A public health expert has accused the authorities of ignoring warnings for decades about the risk of a pandemic — and says their coronavirus response has been “dither and delay”.
Professor Andrew Watterson released a report on Friday highlighting alleged failures to prepare for the “inevitable” global spread of a deadly new disease such as Covid-19.
Coronavirus has so far claimed 176 lives in Scotland, and more than 3500 across the UK.
The country remains on lockdown, with strict measures in place to prevent people from gathering in public locations.
Stirling University academic Prof Watterson told STV News: “I think in some respects they are actually shameful. I find it deeply distressing.
“We had those warnings going back a considerable time, certainly for a couple of decades, yet for a while range of reasons the planning was deficient.
“Pandemic planning and preparation is absolutely critical. And if you don’t protect the health workers and the key workers, you’re not protecting the general population.”
After the UK arrival of Covid-19 on January 31 – two months after its outbreak in China – he says “there was dither and delay”.
He added: “We haven’t been prepared in the way that we should have been.
“The cost on the health and safety front is being borne by those health workers, emergency workers and social care workers.
“The real ramifications of that is we are all going to be adversely affected. The consequences are literally higher mortality and higher morbidity across the UK.”
‘We haven’t been prepared in the way that we should have been.’Professor Andrew Watterson
Public and environmental health researcher Prof Watterson’s 25-page report cites previous studies which warned of the likelihood of a pandemic.
He said a failure to stockpile personal protective equipment (PPE) for medical and other frontline staff, and a lack of widespread testing, is “ethically and morally wrong” and costing lives.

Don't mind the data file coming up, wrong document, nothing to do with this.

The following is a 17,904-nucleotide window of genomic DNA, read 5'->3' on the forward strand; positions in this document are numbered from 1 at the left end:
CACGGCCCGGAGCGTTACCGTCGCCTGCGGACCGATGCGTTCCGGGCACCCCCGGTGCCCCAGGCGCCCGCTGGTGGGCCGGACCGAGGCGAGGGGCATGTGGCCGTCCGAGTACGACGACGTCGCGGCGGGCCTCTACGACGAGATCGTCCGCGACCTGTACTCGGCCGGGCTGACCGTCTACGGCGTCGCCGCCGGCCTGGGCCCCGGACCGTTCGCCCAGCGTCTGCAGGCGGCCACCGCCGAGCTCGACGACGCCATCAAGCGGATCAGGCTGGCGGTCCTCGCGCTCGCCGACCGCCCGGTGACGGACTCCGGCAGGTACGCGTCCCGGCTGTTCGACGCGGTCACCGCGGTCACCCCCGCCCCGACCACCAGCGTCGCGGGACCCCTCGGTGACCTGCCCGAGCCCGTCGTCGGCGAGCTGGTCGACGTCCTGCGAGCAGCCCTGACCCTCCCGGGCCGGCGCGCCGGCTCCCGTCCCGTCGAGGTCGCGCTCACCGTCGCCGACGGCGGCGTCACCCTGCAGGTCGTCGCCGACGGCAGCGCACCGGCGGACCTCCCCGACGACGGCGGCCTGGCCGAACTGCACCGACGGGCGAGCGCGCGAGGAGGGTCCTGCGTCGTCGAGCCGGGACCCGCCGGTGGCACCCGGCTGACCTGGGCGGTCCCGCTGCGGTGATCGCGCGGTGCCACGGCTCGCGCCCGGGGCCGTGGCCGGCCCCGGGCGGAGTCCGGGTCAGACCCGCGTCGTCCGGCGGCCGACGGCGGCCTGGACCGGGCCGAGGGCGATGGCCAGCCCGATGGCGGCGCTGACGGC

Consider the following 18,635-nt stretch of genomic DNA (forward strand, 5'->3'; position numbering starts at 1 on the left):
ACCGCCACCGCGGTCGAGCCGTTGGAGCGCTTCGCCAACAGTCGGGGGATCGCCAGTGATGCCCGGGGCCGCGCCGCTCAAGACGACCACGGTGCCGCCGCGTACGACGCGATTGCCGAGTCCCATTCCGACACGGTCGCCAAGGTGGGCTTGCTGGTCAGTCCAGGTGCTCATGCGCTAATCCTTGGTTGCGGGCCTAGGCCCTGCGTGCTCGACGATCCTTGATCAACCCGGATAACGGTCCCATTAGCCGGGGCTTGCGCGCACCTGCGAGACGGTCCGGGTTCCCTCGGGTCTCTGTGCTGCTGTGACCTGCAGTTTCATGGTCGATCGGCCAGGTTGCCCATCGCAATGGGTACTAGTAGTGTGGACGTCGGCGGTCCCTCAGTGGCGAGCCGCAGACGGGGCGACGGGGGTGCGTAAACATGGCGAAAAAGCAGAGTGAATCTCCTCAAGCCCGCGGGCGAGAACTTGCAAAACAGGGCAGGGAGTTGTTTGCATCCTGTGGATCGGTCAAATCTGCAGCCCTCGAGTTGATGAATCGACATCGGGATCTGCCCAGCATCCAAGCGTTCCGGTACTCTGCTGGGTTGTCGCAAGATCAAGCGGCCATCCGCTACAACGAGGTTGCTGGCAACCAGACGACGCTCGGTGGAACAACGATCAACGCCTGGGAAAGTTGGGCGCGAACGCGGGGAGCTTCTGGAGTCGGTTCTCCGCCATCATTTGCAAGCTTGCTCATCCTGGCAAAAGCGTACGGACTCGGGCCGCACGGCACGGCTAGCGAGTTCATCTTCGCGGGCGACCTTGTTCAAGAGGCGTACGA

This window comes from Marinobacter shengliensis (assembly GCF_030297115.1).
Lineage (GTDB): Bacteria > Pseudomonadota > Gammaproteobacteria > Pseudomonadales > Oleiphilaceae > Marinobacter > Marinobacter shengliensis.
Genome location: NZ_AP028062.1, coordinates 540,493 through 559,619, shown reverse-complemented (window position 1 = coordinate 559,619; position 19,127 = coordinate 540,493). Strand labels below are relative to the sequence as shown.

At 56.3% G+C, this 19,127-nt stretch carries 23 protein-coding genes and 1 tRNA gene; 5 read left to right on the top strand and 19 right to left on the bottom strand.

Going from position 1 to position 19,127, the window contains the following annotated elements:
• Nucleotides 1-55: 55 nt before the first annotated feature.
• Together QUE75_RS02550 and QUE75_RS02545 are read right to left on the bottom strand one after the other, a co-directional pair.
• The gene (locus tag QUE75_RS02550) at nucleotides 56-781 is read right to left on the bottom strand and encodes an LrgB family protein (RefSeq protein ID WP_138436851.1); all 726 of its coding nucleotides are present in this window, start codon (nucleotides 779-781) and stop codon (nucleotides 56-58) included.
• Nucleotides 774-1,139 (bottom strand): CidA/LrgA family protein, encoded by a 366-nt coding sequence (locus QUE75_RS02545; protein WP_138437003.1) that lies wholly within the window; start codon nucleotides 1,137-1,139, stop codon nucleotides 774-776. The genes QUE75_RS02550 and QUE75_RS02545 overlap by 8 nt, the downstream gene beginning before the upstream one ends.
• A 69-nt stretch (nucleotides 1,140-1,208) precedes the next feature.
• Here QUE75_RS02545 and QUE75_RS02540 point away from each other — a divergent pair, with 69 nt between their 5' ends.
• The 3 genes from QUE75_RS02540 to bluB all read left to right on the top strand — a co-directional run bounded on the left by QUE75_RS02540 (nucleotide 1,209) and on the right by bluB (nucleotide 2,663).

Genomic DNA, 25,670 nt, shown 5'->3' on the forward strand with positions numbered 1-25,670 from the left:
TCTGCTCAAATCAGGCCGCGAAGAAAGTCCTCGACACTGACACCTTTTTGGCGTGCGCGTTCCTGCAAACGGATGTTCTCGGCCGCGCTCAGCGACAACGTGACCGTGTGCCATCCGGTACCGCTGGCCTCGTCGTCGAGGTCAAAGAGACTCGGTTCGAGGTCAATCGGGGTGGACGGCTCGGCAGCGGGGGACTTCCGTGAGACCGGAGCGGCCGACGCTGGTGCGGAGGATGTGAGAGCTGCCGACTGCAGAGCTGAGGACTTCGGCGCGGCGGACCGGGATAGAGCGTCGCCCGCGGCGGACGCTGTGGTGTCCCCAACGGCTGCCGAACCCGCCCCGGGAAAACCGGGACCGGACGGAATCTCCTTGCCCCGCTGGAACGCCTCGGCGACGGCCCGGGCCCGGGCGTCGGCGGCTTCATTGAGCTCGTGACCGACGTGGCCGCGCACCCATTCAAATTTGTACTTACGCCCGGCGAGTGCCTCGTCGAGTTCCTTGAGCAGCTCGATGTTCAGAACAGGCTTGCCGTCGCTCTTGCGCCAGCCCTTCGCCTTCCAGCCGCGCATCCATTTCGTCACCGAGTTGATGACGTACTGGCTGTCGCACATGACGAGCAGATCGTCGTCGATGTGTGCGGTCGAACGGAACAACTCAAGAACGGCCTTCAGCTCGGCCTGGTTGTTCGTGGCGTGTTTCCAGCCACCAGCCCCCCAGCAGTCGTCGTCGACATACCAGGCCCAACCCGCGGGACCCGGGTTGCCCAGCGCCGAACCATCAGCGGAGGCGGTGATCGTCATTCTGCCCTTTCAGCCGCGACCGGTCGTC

He added: “Even now we still don’t know when PPE’s going to be delivered, we don’t know how much there is, we don’t know how suitable it is, we don’t know that all key workers are going to be protected appropriately.
“These are all things that should be going on now and they do relate to failures to plan earlier.
“Now isn’t the time to go over in depth and in detail what’s gone wrong, but we certainly should be doing things now to improve the situation.”
While governments spend billions on long-term military planning and infrastructure projects, Prof Watterson says a fraction of that money could have helped prepare for a pandemic.
He added: “I think we need to adjust our social priorities. That also protects the economy as well because if you don’t protect the workforce or the population at large, you’re not going to protect the economy.”
His paper makes 12 recommendations, including an urgent provision of PPE equipment and, once the crisis ends, a thorough analysis of what went wrong.
This should also question “the wisdom of the devolved administrations accepting initial UK Government policy”.
Prof Watterson believes a future pandemic is possible but by avoiding previous mistakes “we can prevent the consequences being so serious”.
The report concludes by saying the consequences “will be enormous in terms of human suffering and economic damage”.